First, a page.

It takes about two hours to cruise its numerous courtyards and rooms, filled with original mule-driven wooden cogs, silver-processing tools, steam-powered machines, samples of coins minted here and a collection of Baroque religious paintings.
“Due to its astronomical construction costs exceeding 10 million dollars in today’s currency, the Spanish court thought the Mint must have been built from pure silver,” says Braulio. “Even the horseshoes of the mules transporting the silver bars over the Andean peaks to the Peruvian coast are said to have been forged from it.”
Back out in the sun again, while we’re getting instructions from Braulio about the tour to the silver mines he’s taking us to tomorrow (he worked there for 10 years before he changed his profession to local guide), Larry sends his wife to get them some fruit jellies.
But they come in many colors, and she can’t decide. When she finally takes her purse out, the old dude, until then happily whistling on the stairs of the church, runs briskly down and joins her. And before Larry’s wife knows what’s hit her, the guy’s already in tears, lamenting, sobbing and complaining until she caves in and gives him the rest of her money.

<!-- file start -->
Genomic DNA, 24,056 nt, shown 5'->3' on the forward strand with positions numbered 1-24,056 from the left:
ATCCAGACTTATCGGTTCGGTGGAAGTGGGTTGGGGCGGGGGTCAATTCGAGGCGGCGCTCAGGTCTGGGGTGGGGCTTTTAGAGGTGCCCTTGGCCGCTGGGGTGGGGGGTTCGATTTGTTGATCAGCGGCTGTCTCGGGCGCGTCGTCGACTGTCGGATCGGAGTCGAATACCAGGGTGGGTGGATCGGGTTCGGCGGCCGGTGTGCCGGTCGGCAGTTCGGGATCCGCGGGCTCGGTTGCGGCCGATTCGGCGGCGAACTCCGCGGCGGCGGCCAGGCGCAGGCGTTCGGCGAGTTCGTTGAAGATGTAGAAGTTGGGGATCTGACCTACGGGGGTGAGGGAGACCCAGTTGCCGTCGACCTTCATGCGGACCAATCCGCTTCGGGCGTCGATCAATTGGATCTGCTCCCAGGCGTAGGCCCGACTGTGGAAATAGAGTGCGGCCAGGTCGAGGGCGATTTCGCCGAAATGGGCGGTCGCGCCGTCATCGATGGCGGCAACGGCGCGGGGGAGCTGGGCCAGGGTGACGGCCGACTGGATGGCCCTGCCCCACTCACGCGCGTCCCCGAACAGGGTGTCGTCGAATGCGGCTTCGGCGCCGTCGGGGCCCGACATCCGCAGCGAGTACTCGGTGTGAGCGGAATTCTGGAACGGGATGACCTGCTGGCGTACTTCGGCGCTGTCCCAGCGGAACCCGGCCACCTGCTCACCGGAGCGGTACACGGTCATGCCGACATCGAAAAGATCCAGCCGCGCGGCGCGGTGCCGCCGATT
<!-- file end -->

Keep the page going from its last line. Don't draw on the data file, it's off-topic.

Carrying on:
Larry and everybody else are laughing their heads off.
So I am, until I notice the color of her face. She’s as pale as a ghost.
When I get back to the hotel, I stop by their room to check on her.
Larry’s just in the middle of his “11-minute no equipment workout program for fighter pilots,” exploding up from noisy push-ups and clapping his hands above his head (level 6).
The room is stuffy and has a sour smell to it. Larry’s wife is in bed with her eyes closed.